The Platform on Sustainable Finance issues a report providing guidance on 'minimum safeguards' requirement
The report will assist those seeking to comply with the EU Taxonomy Regulation to assess whether an undertaking has procedures to align with the UN Guiding Principles on Business and Human Rights and the OECD Guidelines for Multinational Enterprises.
To qualify as an environmentally sustainable investment under the EU Taxonomy Regulation ("TR"), investment in economic activities must meet 4 mandatory criteria, including compliance with "procedures implemented by an undertaking that is carrying out an economic activity to ensure the alignment with the OECD Guidelines for Multinational Enterprises and the UN Guiding Principles on Business and Human Rights" ("Minimum Safeguards").
In October, the Platform on Sustainable Finance ("PSF") published its Final Report on Minimum Safeguards. The PSF, comprised of experts representing industry, NGOs and several EU institutions, advises the European Commission on the functioning of the TR and on sustainable finance more broadly.
International standards for responsible business conduct
The UN Guiding Principles on Business and Human Rights (the "UNGP") and the OECD Guidelines for Multinational Enterprises (the "Guidelines") are instruments articulating non-legally binding expectations on businesses to meet internationally recognised laws and standards on responsible business conduct. The UNGPs articulate a due diligence framework to enable companies to know and show that they respect internationally recognised human rights. This framework is incorporated into the Guidelines which sets expectations on a range of issues including environment, human rights and anti-corruption.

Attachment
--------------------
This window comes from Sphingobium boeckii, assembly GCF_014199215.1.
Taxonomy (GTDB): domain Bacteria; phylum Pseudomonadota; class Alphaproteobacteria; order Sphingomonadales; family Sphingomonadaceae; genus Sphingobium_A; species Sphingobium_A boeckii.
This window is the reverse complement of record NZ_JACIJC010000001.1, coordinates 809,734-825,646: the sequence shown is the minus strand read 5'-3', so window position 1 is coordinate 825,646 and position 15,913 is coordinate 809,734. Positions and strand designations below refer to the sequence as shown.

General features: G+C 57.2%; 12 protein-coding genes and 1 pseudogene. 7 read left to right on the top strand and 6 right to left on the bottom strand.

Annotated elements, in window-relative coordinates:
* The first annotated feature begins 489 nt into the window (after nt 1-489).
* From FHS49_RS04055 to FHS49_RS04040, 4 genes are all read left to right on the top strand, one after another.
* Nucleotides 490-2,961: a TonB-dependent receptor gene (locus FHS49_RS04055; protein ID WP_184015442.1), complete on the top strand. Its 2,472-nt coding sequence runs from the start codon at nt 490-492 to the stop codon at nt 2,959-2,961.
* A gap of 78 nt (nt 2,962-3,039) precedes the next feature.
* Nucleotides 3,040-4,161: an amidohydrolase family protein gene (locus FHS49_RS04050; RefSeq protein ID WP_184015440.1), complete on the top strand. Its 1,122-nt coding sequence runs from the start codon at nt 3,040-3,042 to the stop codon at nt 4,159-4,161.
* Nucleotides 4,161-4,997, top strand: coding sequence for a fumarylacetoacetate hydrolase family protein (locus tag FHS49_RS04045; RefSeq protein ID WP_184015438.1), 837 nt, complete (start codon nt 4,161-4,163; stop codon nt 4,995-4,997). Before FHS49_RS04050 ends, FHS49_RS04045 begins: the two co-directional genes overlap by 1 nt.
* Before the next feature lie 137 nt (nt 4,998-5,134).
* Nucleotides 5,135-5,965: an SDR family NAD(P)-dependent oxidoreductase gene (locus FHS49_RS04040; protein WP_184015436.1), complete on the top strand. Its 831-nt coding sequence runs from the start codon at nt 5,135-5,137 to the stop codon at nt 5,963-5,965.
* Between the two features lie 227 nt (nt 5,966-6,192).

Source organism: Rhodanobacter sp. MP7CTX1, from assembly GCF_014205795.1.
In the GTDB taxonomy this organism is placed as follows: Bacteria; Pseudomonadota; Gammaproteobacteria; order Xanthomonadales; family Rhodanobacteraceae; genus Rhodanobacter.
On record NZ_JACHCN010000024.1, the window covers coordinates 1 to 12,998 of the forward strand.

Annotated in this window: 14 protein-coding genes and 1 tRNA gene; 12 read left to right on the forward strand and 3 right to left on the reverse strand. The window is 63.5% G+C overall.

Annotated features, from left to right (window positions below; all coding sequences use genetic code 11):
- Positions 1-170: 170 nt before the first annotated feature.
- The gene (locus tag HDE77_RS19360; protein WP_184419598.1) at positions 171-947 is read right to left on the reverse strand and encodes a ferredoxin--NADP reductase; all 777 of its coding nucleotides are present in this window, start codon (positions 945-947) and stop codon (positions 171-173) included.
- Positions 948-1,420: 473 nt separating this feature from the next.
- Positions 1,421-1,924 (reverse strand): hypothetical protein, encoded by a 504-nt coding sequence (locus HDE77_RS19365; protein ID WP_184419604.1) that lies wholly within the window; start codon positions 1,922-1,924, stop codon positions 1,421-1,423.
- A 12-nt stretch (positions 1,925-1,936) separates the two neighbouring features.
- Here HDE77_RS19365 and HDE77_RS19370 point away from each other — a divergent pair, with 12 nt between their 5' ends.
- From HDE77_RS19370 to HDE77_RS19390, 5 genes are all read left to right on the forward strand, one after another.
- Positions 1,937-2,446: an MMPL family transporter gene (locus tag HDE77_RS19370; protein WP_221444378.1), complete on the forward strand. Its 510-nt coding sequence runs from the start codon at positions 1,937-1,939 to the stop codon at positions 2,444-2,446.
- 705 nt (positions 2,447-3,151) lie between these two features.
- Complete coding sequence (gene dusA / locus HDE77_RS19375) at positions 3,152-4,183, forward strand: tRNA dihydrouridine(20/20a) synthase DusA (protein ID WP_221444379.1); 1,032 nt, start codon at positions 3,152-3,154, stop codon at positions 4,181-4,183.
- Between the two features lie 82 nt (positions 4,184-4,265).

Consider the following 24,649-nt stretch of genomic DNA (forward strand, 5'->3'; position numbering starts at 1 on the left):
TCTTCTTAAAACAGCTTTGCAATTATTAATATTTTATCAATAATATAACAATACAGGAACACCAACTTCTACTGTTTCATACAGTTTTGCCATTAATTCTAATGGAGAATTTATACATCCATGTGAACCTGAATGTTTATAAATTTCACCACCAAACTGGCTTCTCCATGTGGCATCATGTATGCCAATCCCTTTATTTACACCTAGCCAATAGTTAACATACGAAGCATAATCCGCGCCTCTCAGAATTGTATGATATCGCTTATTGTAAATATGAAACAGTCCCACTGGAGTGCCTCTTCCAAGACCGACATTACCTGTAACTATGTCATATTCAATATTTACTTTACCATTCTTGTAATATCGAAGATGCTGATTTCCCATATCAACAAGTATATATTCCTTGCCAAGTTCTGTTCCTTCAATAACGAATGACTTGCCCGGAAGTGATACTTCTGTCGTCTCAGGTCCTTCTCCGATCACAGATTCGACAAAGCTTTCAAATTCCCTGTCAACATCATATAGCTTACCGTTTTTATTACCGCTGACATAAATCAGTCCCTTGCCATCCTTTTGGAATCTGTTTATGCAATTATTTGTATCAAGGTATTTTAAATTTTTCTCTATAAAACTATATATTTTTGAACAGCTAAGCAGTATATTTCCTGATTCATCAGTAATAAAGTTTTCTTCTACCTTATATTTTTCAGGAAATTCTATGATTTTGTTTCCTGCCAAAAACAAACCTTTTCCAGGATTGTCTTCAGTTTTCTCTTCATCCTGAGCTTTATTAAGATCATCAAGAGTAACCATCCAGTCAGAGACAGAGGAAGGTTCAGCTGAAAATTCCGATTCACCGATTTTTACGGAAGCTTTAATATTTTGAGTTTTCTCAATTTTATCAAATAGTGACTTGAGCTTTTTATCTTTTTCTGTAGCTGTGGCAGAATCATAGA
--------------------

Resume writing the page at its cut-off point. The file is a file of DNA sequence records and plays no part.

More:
The UNGP and the Guidelines have increased in visibility in recent years. In addition to the TR, they are now referred to or incorporated in EU legislative instruments such as the EU Sustainable Finance Disclosure Regulation ("SFDR"), the EU Non-Financial Reporting Directive and its successor, the proposed EU Corporate Sustainability Reporting Directive ("CSRD") and the associated European Sustainability Reporting Standards ("ESRS"). Also, the proposed EU Corporate Sustainability Due Diligence Directive ("CSDDD"), which aims to complement the TR, requires certain undertakings to carry out due diligence on potential and actual adverse human rights and environmental impacts. It builds on the UNGP and the Guidelines, promoting their implementation.